Did you happen to catch unranked Florida State's win over No. 22 Alabama Saturday night? Veteran Drew Weatherford — yes, the same guy who started and played well against Penn State in the 2006 Orange Bowl two seasons ago — was pulled from the game in the second quarter in favor of Xavier Lee. Lee went on to toss two touchdowns in the victory.

The Associated Press account of the change: “[Lee] replaced Drew Weatherford, who couldn't produce any first-quarter points despite having good field position and the wind at his back.” Does that situation sound familiar?

Meanwhile, Illinois coach Ron Zook had no problem yanking touted quarterback Juice Williams in the fourth quarter of the win over the Nittany Lions, going with fresh-legged freshman Eddie McGee. McGee promptly ripped off a 53-yard run against the PSU defense, setting up an important field goal.

Television shots of the sidelines showed both Weatherford and Williams rooting their teammates on, even as they resided on the bench.

Meanwhile, Paterno and company have steadfastly refused to go away from Morelli, even as he has shown no ability to perform in the clutch against top opponents. That's a fact now. Against Ohio State, Michigan, Wisconsin and Tennessee in 2006, and then Michigan again this year, the Morelli-led offense scored a TOTAL of two touchdowns (along with a handful of field goals).

In Ann Arbor two weeks ago, his early fumble led to a short-field Wolverine score and put the Lions in a hole from which they never escaped. He also connected on less than 50 percent of his passes in that game. Blame some of that on Joe Paterno's inexplicable last-second dummying-down of the offensive game plan, which no doubt confused the senior QB as much as it did the rest of the Nittany Nation. But what does it say about Morelli that he was so flustered by the way the day unfolded that, near the end of the game, he was spotted arguing with Wolverines fans?

Against Illinois, even after Morelli had taken four sacks, thrown two interceptions AND let go of the senseless fumble, the staff never even told backup Daryll Clark to warm up. Almost on cue, Morelli was picked off on State's desperation attempt to tie in the closing seconds.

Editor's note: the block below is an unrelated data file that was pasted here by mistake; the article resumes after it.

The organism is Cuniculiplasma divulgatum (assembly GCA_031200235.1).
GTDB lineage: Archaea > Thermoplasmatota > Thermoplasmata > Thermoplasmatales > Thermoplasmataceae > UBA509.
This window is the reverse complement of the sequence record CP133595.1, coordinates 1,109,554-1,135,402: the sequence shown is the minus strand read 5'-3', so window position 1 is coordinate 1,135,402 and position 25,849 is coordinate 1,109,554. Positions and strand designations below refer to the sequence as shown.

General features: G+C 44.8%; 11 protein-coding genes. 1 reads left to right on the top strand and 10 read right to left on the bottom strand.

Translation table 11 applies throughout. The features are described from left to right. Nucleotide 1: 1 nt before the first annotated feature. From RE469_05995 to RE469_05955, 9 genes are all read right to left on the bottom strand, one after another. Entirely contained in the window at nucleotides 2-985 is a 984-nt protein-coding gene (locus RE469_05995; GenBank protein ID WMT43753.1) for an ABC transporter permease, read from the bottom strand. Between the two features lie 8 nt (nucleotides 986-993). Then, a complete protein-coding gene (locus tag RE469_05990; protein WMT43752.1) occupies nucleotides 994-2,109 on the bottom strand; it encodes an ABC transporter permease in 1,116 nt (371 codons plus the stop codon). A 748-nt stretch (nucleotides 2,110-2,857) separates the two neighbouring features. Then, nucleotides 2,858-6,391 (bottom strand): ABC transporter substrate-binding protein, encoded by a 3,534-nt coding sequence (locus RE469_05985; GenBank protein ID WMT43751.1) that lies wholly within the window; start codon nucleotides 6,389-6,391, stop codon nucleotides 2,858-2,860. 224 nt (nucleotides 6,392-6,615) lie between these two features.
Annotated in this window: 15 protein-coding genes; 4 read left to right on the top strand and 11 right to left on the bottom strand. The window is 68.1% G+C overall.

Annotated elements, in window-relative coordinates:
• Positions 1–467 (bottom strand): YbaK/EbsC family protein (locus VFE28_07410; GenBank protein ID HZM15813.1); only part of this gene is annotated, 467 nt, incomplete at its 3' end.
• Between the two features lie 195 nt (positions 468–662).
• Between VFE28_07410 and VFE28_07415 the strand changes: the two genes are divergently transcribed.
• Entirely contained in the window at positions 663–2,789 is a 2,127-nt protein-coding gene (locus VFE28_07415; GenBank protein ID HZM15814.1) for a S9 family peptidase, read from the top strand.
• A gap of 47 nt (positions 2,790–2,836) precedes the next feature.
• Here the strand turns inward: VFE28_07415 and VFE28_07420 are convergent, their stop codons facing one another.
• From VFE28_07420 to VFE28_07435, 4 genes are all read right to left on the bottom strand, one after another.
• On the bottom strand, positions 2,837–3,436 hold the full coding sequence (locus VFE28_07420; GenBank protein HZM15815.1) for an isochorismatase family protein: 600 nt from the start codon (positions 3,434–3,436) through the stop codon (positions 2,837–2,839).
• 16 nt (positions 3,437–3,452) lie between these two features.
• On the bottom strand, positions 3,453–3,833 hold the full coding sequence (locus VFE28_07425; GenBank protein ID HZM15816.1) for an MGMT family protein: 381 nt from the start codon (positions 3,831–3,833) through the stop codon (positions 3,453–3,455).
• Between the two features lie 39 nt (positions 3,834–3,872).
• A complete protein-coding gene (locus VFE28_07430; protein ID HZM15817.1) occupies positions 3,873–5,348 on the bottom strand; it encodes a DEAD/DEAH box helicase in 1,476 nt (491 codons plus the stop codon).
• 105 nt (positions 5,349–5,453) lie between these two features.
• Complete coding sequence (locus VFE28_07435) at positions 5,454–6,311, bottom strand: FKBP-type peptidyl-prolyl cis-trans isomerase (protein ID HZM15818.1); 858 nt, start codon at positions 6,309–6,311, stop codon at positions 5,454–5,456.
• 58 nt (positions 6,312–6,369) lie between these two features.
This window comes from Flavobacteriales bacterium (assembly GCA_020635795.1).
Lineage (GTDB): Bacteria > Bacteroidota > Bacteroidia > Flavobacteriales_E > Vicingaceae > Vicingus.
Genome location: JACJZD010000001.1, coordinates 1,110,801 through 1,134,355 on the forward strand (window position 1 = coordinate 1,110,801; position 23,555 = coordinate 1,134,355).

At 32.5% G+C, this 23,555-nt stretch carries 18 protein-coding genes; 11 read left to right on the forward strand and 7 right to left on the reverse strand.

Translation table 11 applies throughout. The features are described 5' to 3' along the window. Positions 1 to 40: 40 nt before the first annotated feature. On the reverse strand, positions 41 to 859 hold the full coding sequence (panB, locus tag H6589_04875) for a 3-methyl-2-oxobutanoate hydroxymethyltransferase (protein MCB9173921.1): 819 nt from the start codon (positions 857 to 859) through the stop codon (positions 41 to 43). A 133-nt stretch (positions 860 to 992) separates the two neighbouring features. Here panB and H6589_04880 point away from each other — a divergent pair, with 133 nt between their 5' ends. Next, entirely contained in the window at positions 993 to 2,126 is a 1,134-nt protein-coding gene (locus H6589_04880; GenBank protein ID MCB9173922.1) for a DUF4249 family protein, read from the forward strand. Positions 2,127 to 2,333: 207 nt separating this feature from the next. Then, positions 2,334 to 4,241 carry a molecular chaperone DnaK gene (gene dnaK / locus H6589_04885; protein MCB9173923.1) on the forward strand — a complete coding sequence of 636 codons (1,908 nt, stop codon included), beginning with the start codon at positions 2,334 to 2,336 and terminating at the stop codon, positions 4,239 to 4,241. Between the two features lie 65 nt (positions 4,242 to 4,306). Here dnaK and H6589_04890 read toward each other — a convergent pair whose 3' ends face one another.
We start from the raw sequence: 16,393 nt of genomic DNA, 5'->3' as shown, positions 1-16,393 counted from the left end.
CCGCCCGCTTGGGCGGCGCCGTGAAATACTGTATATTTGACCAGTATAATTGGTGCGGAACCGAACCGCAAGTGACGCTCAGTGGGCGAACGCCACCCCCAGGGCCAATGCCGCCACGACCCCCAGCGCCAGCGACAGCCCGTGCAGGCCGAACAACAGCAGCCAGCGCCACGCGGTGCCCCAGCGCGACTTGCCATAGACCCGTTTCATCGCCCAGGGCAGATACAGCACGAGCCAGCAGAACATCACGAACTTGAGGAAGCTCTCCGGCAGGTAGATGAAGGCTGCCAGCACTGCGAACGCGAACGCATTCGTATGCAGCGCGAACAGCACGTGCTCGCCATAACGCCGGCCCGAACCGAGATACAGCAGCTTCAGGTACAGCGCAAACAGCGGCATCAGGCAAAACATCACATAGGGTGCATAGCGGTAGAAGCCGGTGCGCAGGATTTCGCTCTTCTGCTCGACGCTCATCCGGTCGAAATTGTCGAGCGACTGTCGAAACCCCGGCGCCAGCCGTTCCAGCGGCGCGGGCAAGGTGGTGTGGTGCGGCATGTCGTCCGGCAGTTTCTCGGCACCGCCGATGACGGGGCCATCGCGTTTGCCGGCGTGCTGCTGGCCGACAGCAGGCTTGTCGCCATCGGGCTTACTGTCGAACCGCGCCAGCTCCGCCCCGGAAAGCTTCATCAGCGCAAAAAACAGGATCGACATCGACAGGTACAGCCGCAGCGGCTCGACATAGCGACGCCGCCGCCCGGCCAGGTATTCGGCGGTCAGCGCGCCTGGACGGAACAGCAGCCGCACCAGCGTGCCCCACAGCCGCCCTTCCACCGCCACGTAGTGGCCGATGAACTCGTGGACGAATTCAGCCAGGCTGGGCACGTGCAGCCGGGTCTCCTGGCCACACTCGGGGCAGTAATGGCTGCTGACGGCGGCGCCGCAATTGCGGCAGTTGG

And if you are expecting changes this week, again, forget about it. Here's why:

• Clark, while more mobile than Morelli and clearly a more dynamic personality, has been even more inconsistent than the starter in practice. People close to the program wonder if he would be an improvement at all on game day, though one allowed, “I doubt he can be any worse.”

• Redshirt freshman Pat Devlin, who appears to be the ultimate answer at QB, has resided on the third team all season. The way Penn State practices, the first- and second-teamers receive the bulk of the reps. As one source told us, “starting Devlin now would probably get him killed” because he has not seen enough action in practice.

• Morelli is not only a senior, but also a captain. The team is already struggling to find leadership, and one can only imagine what kind of shell he might slip into if he is pulled from the lineup.

• Penn State's quarterbacks coach is Jay Paterno, the head coach's son. And for some strange reason, ever since the younger Paterno took over the QBs in 2000, his dad has handled the position with … ahem … kid gloves. It's as if Joe Paterno is concerned that acknowledging the struggles of a particular player will be viewed as a tacit indictment of the position coach.

So expect the same old, same old this week. And expect Penn State to bounce back with a home win over a struggling Iowa program, after which there will be more than a few “I-told-you-so” smirks from the key figures in the Nittany Lion offense.

But two weeks from now, when a Wisconsin outfit ranked in the top 10 comes calling, the offense will revert to its big-game blues and the Badgers will escape with a close win. Then a philosophical Paterno will say he has to take a long, hard look at the program.

And the thinly veiled threats of change will be as empty as ever.

Yes, the Penn State program has become a cliché, its “Success With Honor” motto having been swapped out for a more fitting replacement.

You can't teach an old dog new tricks.